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Gonatus fabricii
Photo: MAREANO/IMR
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Dancing squid

Apparently undisturbed by the light from the video rig, the little octopus "dances" in front of the camera at the Moskenes fishing ground off the Lofoten archipelago in northern Norway. It moves around in the water with small, almost transparent wings, while the rest of the animal has sharp colors. As most cephalopods, this species also has arms, ready to catch a passing prey.

The name of this species of Octopus is Gonatus fabricii and it may reach a length of up to 35 cm. It occurs in large quantities in e.g. the Barents Sea and the Norwegian Sea, where this species is an important food resource for whales, seals, fish and seabirds. In the Norwegian Sea, Gonatus comprise the main diet of the sperm whale, beaked whale and the narwhale. Observations of these whale species thus may be linked to the occurrence of squid.

- When the squid is less than 5 cm long it is found in the upper water layers. In the Norwegian Sea, we have previously observed large amounts of young Gonatus fabricii close to the surface in summer. As they grow, the squid migrates downwards to deeper water, and the adults reside at depths from 200 to 3000 meters, says Tone Falkenhaug, a researcher at the Institute of Marine Research.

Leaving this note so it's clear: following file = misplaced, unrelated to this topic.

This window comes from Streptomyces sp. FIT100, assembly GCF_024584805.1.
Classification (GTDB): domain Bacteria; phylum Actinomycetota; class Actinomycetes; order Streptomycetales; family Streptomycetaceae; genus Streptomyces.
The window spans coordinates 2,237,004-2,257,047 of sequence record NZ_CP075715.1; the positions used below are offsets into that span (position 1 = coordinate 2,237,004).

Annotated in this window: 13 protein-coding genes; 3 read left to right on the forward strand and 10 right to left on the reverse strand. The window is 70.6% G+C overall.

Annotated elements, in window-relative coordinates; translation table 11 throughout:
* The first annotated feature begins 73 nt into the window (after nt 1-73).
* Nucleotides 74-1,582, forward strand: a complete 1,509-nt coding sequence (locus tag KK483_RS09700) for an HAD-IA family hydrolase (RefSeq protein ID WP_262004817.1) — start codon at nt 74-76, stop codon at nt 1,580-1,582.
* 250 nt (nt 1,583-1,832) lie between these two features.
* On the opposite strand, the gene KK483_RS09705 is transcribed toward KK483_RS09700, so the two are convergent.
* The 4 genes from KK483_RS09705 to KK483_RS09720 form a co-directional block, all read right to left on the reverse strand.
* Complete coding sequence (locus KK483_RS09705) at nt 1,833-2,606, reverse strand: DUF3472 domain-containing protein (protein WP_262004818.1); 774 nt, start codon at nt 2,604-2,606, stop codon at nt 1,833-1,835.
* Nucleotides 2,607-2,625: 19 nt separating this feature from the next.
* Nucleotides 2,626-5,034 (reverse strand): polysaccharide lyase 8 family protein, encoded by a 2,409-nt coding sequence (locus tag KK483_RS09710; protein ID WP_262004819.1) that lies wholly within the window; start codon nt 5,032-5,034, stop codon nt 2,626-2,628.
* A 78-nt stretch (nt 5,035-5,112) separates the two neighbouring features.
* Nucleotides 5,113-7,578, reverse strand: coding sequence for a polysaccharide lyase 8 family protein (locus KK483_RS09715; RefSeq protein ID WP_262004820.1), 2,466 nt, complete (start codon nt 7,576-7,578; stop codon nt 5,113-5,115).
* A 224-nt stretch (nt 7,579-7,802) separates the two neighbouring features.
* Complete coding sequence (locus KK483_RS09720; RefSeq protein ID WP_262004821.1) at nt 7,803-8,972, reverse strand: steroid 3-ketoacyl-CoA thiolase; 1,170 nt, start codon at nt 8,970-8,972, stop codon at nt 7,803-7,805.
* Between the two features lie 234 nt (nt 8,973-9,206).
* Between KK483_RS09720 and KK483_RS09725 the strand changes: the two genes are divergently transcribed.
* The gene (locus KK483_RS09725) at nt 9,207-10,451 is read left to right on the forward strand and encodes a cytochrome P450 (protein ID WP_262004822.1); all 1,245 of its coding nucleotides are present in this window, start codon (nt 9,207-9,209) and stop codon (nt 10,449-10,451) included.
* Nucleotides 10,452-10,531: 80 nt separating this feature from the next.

This video shows an Octopus seen on a MARENO survey off the Lofoten Islands (station R274) in 2008. Three octopuses were observed at this station.

Occurs in large quantities

Stomach analyses have shown that the sperm whales alone probably eat 500.000 tons of Gonatus in Norwegian waters each year, suggesting that the total amount of Gonatus is very large. The possibility of commercial exploitation of this species has therefore been discussed. However, we have poor knowledge on both distribution and amounts of Gonatus in Norwegian waters, partly because it lives at such great depths.

Intelligent and mysterious

Generally, squids have the most developed brain of all invertebrates, and they have an ability both to learn and recall their experiences.

- Through repeated exercises, octopuses have learned to open beer bottles, play with a ball, and find their way out of a maze. There is still much we do not know about the biology and behaviour of squids, especially regarding species that live at great depths. Therefore, mysterious stories are connected to this group of animals, says Tone Falkenhaug.

Contact

Tone Falkenhaug
975 21 662